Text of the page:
Federal Times Blogs
POGO said one of the highlights of Daley’s career was her work exposing the oil industry’s underpayment of royalties from drilling on federal and Indian lands. POGO’s lawsuit ended up netting $440 million for the federal government in a case that still reverberates today.
“Beth’s death is a crushing loss for the POGO family,” Executive Director Danielle Brian said in a statement released today. “Both as a colleague and as a friend, Beth’s fierce passion for POGO’s work inspired all of us to demand more from ourselves.”
Harvey Pekar, the sarcastic and irritable writer who chronicled his life and experiences as a Veterans Affairs Department file clerk in the underground comic book American Splendor, was found dead this morning at age 70.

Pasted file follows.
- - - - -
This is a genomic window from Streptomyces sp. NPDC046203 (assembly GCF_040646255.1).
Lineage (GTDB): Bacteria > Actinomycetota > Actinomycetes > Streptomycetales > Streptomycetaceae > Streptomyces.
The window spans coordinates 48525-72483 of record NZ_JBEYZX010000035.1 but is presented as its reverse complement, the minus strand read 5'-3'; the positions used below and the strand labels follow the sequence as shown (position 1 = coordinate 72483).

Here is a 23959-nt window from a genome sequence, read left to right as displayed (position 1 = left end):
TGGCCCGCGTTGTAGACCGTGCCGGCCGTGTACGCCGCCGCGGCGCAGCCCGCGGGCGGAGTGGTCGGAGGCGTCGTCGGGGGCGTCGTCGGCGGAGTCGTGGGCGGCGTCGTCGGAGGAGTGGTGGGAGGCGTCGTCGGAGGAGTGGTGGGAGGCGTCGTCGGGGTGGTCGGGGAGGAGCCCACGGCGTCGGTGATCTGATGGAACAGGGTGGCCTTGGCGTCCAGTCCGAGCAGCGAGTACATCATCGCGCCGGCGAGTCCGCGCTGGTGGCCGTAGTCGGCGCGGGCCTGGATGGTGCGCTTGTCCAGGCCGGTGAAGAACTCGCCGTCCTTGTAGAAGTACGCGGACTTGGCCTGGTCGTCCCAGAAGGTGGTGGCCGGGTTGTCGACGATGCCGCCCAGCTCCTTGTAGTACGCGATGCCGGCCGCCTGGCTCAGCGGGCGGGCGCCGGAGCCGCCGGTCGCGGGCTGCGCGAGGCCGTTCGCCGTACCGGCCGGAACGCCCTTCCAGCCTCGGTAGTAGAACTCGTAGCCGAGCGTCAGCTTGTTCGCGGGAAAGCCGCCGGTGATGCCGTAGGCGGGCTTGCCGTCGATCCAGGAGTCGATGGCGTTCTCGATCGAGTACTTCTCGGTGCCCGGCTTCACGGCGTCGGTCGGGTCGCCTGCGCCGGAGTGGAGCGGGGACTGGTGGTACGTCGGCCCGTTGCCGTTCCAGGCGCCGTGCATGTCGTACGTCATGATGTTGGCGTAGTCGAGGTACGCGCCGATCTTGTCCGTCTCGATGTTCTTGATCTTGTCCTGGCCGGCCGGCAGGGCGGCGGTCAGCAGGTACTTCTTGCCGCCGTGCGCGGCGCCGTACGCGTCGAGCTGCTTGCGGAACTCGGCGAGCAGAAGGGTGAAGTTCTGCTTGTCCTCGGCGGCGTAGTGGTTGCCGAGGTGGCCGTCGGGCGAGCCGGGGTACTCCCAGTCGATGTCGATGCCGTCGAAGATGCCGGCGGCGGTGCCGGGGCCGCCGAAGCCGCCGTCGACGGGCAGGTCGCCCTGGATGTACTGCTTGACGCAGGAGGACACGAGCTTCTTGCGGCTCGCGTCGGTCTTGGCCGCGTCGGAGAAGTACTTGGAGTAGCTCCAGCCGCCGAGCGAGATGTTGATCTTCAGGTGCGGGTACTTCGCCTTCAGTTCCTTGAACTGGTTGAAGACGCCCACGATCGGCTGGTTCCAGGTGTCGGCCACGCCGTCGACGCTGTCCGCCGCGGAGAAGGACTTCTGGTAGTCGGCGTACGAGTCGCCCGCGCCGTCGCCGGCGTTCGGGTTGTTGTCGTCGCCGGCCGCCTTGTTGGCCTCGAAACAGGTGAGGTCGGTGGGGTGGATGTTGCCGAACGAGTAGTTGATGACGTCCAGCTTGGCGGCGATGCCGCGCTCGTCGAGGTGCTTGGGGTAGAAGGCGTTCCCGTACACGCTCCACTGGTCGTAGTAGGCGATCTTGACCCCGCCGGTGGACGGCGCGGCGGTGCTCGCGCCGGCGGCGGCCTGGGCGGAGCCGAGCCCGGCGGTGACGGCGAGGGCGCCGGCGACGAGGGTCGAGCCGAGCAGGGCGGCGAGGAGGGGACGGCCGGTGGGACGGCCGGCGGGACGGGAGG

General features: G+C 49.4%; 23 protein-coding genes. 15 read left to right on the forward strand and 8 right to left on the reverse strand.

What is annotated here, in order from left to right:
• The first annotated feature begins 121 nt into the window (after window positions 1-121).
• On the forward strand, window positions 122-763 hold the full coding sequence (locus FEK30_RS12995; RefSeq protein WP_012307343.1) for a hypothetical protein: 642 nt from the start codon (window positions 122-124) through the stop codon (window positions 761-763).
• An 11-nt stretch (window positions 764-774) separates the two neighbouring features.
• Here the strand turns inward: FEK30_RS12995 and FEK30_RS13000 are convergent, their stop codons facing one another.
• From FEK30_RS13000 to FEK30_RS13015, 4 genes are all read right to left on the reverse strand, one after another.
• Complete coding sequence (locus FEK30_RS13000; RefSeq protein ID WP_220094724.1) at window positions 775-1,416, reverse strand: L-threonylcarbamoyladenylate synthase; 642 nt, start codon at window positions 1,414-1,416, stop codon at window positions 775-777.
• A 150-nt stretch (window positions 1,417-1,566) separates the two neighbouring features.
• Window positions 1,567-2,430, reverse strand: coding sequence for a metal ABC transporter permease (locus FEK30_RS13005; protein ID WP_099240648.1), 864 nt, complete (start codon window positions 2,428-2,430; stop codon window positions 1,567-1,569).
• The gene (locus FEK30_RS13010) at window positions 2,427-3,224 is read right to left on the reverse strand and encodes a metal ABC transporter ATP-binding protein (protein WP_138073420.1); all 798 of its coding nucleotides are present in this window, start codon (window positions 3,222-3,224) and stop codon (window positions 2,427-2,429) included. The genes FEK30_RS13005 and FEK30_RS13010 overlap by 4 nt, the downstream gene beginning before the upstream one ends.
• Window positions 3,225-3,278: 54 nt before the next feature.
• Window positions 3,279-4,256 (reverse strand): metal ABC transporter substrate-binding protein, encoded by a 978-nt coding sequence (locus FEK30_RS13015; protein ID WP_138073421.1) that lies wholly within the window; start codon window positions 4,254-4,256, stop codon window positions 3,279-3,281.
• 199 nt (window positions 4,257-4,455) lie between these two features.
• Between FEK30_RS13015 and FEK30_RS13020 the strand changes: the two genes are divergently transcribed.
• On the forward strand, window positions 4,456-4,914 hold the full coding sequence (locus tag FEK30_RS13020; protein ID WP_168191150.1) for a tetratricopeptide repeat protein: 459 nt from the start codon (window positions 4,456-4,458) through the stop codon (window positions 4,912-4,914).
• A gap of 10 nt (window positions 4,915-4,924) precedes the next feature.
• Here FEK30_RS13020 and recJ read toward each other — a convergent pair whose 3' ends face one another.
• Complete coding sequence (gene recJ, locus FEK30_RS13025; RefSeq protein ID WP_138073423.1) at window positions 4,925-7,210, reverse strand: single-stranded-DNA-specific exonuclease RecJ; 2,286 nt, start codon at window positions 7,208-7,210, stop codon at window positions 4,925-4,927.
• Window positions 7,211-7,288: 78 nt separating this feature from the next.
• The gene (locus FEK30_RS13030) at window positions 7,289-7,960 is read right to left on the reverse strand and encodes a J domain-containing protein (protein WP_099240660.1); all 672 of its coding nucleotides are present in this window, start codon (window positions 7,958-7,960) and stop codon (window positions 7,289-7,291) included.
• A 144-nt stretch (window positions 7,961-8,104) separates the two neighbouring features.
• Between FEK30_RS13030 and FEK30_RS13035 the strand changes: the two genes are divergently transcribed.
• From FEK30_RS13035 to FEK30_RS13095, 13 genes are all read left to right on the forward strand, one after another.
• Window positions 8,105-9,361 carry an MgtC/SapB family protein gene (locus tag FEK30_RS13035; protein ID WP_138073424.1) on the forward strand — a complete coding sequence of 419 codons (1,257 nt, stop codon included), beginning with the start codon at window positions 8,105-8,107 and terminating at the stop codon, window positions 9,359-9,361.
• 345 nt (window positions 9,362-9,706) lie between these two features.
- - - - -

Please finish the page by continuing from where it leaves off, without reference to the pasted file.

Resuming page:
Pekar’s darkly humorous comic was about as far from standard superhero fare as could be. Besides his misadventures at the Cleveland VA, he wrote about his everyday troubles and anxieties, battles with cancer, family life, and love of jazz. But although his collaborations with artists such as Robert Crumb brought him fame (and several notorious appearances on David Letterman’s show), Pekar had to keep working at the VA to earn his salary and pension until he retired in 2001. As the comics blog The Beat wryly notes, “indie comics was not a cash cow.”
In 2003, actor Paul Giamatti played Pekar in an Oscar-nominated film adaptation of his comic. Videos of Pekar’s verbal duels with Letterman are after the jump.
Guenter Wendt, a NASA contractor who was in charge of launch pad activity during the Mercury, Gemini and Apollo programs, passed away today at 85.
The German-born Wendt ruled his launch pads with an iron fist — so much so that astronauts affectionately dubbed him the “pad fuehrer.”
“It’s easy to get along with Guenter,” astronaut Pete Conrad once said. “All you have to do is agree with him.”
But deep down, astronauts such as Wally Schirra and Gordon Cooper appreciated his attention to detail and his dogged enforcement of the rules designed to keep them alive. As Wendt said in his 2001 memoir: